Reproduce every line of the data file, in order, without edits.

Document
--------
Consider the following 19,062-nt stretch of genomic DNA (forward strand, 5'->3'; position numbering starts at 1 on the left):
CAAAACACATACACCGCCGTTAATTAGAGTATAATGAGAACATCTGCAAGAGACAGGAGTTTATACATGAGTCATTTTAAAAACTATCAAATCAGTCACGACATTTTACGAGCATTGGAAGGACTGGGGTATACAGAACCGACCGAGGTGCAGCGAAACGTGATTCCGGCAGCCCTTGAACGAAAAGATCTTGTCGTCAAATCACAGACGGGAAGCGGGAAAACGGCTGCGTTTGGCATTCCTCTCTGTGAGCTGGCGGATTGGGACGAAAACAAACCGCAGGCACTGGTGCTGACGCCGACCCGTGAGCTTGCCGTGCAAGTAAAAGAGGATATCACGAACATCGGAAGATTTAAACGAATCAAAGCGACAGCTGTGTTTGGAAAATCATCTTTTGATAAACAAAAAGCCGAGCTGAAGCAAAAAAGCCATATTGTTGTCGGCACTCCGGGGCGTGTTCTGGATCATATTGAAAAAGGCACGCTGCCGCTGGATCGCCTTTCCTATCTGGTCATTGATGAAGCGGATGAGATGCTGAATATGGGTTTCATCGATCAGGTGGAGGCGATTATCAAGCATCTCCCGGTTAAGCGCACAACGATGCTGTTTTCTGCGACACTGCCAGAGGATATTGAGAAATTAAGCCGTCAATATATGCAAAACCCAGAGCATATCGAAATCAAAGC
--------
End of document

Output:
Consider the following 19,062-nt stretch of genomic DNA (forward strand, 5'->3'; position numbering starts at 1 on the left):
CAAAACACATACACCGCCGTTAATTAGAGTATAATGAGAACATCTGCAAGAGACAGGAGTTTATACATGAGTCATTTTAAAAACTATCAAATCAGTCACGACATTTTACGAGCATTGGAAGGACTGGGGTATACAGAACCGACCGAGGTGCAGCGAAACGTGATTCCGGCAGCCCTTGAACGAAAAGATCTTGTCGTCAAATCACAGACGGGAAGCGGGAAAACGGCTGCGTTTGGCATTCCTCTCTGTGAGCTGGCGGATTGGGACGAAAACAAACCGCAGGCACTGGTGCTGACGCCGACCCGTGAGCTTGCCGTGCAAGTAAAAGAGGATATCACGAACATCGGAAGATTTAAACGAATCAAAGCGACAGCTGTGTTTGGAAAATCATCTTTTGATAAACAAAAAGCCGAGCTGAAGCAAAAAAGCCATATTGTTGTCGGCACTCCGGGGCGTGTTCTGGATCATATTGAAAAAGGCACGCTGCCGCTGGATCGCCTTTCCTATCTGGTCATTGATGAAGCGGATGAGATGCTGAATATGGGTTTCATCGATCAGGTGGAGGCGATTATCAAGCATCTCCCGGTTAAGCGCACAACGATGCTGTTTTCTGCGACACTGCCAGAGGATATTGAGAAATTAAGCCGTCAATATATGCAAAACCCAGAGCATATCGAAATCAAAGC